Anyone with straws left out in the ideological wind will have noticed a recent uplifting gust of ‘green growth’ emanating from the policy-making elite (government agencies, supranational organizations, think tanks and NGOs) and its activist offshoots.
The spread of this mantra, now a commonplace of mind-numbing press releases, lofty communiqués and pious editorials, has been extraordinarily rapid.
‘Ministers’, said the OECD secretary-general, ‘acknowledged that green and growth can go hand in hand.’
In 2009 the South Korean government of Lee Myung-bak set up a Presidential Committee on Green Growth. As part of emergency efforts to sustain aggregate demand amid the global crisis, the ROK’s so-called Green New Deal involved $41 billion of construction spending.
Nearly half this expenditure went towards the Four Rivers Project of dam and weir building, dredging, river diversion, and the construction of ‘riverside villages’, lakes, islands and athletics fields for tourism. (Fiscal expansion was combined with a reduction of the corporate tax rate and privatization of five state enterprises.)
This demonstration of the president’s eco-smarts met with a worldwide downpour of garlands and applause. Sensing a useful vehicle to pursue Seoul’s diplomatic influence and the interests of local firms, Lee (a former Hyundai Engineering and Construction executive) established a regional ministerial network on green growth (the Seoul Initiative).
Then a Global Green Growth Institute was established, with Nicholas Stern and Thomas Heller given the titles and salaries of co-vice-chairs (Jeffrey Sachs sits on the board).
In 2011 the governments of Denmark and Mexico joined the ROK in creating the Global Green Growth Forum.
The latter entity, according to website effusions, will ‘propel a new wave of economic growth, paralleling the IT-revolution, and secure long-term economic growth, including development in emerging economies and developing countries while mitigating the risks of climate change.’
Meanwhile the Asian Development Bank released a 2011 report on ‘greening growth’ in Asia and the Pacific. The Australian Greens hope to ‘unleash knowledge-based industries and intelligent green growth.’ McKinsey consultants promise to ‘help clients find green growth solutions that balance value-creation and sustainability.’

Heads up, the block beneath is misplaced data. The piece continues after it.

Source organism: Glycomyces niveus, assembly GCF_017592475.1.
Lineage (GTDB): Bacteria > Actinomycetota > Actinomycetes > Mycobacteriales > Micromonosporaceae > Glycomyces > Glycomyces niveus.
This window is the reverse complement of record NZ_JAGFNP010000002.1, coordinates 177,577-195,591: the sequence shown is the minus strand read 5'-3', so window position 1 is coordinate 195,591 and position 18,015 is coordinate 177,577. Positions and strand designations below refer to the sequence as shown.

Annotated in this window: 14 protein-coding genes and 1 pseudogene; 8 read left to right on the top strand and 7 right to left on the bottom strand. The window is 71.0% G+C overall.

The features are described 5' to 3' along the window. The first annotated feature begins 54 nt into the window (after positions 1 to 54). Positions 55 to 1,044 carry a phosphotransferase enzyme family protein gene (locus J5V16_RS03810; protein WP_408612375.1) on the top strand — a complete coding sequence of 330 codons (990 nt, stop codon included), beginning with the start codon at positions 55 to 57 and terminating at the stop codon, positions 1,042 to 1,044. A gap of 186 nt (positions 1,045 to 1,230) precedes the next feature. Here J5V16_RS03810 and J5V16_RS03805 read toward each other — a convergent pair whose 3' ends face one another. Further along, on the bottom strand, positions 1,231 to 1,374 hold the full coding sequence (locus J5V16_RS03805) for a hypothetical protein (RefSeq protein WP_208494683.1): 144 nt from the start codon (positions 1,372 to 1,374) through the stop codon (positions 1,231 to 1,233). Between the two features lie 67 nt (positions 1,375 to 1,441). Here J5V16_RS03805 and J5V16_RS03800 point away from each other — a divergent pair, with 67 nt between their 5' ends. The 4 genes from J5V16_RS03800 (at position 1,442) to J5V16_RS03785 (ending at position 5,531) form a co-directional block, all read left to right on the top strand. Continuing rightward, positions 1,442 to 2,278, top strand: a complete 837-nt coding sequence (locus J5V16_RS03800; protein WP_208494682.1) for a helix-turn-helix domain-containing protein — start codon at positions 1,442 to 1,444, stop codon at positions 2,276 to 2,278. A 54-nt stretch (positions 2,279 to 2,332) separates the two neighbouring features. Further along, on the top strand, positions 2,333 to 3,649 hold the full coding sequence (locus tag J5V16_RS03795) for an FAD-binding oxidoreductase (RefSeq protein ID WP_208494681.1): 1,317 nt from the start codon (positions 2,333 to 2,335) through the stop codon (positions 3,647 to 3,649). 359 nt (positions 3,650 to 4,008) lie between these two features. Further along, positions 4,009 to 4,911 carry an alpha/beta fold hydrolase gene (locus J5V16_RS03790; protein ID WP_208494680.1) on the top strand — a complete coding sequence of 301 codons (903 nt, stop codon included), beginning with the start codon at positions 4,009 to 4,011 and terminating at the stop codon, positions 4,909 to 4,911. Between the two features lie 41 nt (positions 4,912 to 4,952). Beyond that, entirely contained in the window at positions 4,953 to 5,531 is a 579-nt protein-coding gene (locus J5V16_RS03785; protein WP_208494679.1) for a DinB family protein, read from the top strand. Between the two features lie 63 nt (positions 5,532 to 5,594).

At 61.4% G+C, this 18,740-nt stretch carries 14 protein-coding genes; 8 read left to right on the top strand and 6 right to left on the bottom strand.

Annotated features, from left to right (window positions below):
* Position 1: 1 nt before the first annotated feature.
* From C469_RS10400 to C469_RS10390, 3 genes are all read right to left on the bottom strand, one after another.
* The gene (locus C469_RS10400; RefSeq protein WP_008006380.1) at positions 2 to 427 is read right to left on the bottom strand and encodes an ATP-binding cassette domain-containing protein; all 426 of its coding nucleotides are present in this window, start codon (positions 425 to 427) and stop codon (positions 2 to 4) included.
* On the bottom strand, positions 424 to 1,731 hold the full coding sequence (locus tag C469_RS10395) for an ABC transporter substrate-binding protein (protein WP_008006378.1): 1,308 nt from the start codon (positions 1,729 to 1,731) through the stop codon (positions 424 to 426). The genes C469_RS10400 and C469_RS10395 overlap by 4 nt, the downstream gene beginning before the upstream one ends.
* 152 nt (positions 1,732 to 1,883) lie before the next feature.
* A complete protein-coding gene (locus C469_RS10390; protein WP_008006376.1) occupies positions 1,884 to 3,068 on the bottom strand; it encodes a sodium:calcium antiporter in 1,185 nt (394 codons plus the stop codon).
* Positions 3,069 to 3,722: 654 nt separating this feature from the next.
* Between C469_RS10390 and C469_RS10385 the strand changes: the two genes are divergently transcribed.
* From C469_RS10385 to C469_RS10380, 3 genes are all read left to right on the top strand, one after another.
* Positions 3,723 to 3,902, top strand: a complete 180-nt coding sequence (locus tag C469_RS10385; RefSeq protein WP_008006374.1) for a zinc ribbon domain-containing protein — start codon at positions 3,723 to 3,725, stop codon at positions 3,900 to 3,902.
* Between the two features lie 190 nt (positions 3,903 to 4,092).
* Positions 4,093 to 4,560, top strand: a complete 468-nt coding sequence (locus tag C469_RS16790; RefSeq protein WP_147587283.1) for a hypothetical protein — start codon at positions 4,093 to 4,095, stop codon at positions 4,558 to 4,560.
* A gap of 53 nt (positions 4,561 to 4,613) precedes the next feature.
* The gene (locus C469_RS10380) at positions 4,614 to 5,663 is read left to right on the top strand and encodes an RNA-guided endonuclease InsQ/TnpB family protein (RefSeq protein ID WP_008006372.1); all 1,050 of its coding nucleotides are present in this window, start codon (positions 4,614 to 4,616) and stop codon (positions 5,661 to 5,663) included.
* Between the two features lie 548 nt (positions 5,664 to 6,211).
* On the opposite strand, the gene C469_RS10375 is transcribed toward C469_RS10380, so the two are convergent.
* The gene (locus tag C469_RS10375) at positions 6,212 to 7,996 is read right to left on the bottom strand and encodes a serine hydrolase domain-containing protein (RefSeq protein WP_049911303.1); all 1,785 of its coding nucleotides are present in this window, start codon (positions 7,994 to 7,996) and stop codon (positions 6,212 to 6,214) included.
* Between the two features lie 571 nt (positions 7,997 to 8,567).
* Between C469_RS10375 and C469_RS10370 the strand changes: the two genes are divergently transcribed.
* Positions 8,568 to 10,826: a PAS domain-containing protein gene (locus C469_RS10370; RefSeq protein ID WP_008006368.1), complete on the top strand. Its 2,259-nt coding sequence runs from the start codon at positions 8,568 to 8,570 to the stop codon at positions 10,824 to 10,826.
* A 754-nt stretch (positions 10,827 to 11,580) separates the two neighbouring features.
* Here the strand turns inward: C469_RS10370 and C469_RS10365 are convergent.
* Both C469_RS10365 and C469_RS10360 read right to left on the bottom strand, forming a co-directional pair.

Such is the humdrum linguistic Muzak of greenwash: no satire of its vapidity could improve on it.
Last year’s Rio+20 UN conference on sustainable development named a ‘green economy’ as one of the summit’s two ‘themes’. A guidebook to the Green Economy was prepared, noting how ‘in 2008, the term was revived in the context of discussions on the policy response to multiple global crises… the context of the financial crisis and concerns of a global recession.’
In 2012 a World Bank report was advertised as a ‘framework for countries to begin greening their growth.’
Its founding members included ‘over 50 of the world’s largest energy companies, international financial institutions and development finance banks working to deliver greater investments into clean energy, transportation, agriculture and other green investments.’ This ‘new club of international financial institutions, development banks, companies, and private investors’ included Merrill Lynch, Deutsche Bank, Barclays, Morgan Stanley, HSBC, Zurich Insurance Group, Samsung, Nestlé, PepsiCo, Wal-Mart, Siemens, GDF Suez, Alcatel-Lucent, Eskom, McKinsey and Accenture.